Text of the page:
Corporate Music - How to Compose with no Soul
January 18, 2020 8:07 PM   Subscribe

In this video I explore how corporatism produces soulless music, some of which is amusingly awful! I also explore how tech and oil companies with dubious business practices use music as part of propaganda campaigns to convince the public that they support ecological activism. With some music theory thrown in along the way, I also compose a few kinds of different corporate styles to show the various tropes that exist. Some of it is blundering nonsense. Some of it is a little more sinister. All of it is garbage. Enjoy!

At the other end of the spectrum: HOW TO FUNK IN TWO MINUTES (h/t mfu)
posted by Johnny Wallflower (97 comments total) 82 users marked this as a favorite
 
Announcement.
posted by Devils Rancher at 8:34 PM on January 18 [9 favorites]


Cello = Woke
posted by tonycpsu at 8:39 PM on January 18 [8 favorites]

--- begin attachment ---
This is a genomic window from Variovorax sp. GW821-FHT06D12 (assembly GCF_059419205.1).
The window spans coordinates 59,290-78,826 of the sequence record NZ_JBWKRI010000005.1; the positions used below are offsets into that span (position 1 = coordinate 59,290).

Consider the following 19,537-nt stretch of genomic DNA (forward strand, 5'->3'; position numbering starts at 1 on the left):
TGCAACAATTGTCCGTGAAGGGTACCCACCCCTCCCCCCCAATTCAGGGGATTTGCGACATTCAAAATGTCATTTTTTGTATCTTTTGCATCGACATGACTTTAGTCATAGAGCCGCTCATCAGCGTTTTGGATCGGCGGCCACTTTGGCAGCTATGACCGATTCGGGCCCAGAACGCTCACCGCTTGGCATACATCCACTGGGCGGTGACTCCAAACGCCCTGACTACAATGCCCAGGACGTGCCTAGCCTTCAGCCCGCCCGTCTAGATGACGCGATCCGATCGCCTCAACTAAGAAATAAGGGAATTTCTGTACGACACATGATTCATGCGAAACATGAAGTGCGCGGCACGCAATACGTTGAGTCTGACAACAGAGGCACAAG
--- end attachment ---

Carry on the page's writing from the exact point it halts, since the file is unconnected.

“We’re gonna need... monorhythmic piano chords.” Is my new favorite phrase.
posted by johnxlibris at 8:44 PM on January 18 [1 favorite]


Whistling + Ukulele = friendly, accessible technology/service. Or insurance. Or cars maybe, I don't know. It's freakin everywhere.
posted by cape at 8:45 PM on January 18 [21 favorites]


I am 100% down with this guy, especially around that truly annoying ukulele shit.
posted by sjswitzer at 8:45 PM on January 18 [7 favorites]


And I say that as someone who loves the ukulele.
posted by sjswitzer at 8:46 PM on January 18 [8 favorites]


All I got to say about this is bo-bah-way!
posted by NoMich at 8:48 PM on January 18 [5 favorites]


He gets to both of them at the 12:00 mark. :-)

All I got to say about this is bo-bah-way!